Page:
In the case of women, pay equity is still a dream for far too many. Sexual harassment in the workplace is hardly rare. Women are still ghettoized, and the work that many of them do remains undervalued. It’s no surprise, really, that an active minority choose the more lucrative sex trade. Porn actresses make much more money than the men they engage on camera. Strippers pull in more in one night than secretaries do in a week. High-priced call-girls can do far better than that. It’s the market, meaning that there’s a demand, and, under the twin yokes of patriarchy and capitalism, many women freely choose to satisfy it—within, of course, the limited frame permitted by the system to any of us.

Mrs. Grundy is, unfortunately, alive and well in the current debate. She infiltrates too many of the discussions, progressive or otherwise. This comes across more clearly on the Right, who can barely prevent their lips from curling as they describe those stereotypical poor, degraded and unwilling sex trade workers. But it’s there on the left as well, if more subtly (and I’m not referring here to the radical feminists who have been making common cause with the god-botherers). Many of those who decry the material use of women as fashion models (bearing on their backs the seasonal “collections” of male fantasists) or as advertising come-ons, or as “sex objects” in general, will defend the sex trade in the most liberated terms. Eager to overthrow oppressive conventional proprieties, some progressives put sexual objectification in parentheses for sex trade workers—or toss the notion out entirely. But there’s an obvious disjunct here, when such a glaring exception is created—even if it’s one that, at least in my view, should become the rule.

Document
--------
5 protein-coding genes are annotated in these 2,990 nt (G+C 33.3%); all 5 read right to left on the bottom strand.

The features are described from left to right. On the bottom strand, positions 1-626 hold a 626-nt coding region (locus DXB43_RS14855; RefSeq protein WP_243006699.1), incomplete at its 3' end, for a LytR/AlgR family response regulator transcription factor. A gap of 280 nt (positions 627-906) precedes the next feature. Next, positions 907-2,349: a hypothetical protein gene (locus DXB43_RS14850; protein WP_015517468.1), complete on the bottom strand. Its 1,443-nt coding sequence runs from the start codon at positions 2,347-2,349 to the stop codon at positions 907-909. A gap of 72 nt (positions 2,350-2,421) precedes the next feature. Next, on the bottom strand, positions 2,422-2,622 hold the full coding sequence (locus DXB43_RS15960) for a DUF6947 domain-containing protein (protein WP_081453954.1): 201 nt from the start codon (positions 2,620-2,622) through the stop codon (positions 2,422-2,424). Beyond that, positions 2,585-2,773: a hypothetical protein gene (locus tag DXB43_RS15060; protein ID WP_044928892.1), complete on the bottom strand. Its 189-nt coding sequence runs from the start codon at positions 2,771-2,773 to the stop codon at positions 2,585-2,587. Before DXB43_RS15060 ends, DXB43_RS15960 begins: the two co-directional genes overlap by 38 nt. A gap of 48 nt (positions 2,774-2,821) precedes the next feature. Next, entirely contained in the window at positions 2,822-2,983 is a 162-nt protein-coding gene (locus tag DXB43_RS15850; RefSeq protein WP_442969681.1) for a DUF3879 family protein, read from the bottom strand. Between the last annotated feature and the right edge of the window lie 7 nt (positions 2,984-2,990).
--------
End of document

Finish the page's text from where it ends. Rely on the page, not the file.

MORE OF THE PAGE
PETA, for example, gets no such break. It runs campaigns that I’m admittedly not comfortable with, and it has been the target of considerable venom from those of the feminist persuasion. But the only difference here is that the half-naked women labelling themselves as cuts of meat are freely choosing to do this for a cause instead of for cash. “Dehumanizing?” To an animal rights activist who believes that sentient animals are on the same plane as humans, that term would have little meaning. But setting that aside, why is this tactic more dehumanizing than most paid work? Including sex work?

OK, some will respond—as they do about the “Femen,” a mutant feminist organization run by a man—why is it only women who strip for political effect? An excellent question, one that calls for considerable analysis: but, as noted, the vast majority of prostitutes are women, too. Is there an element of condescension, perhaps, in their exemption?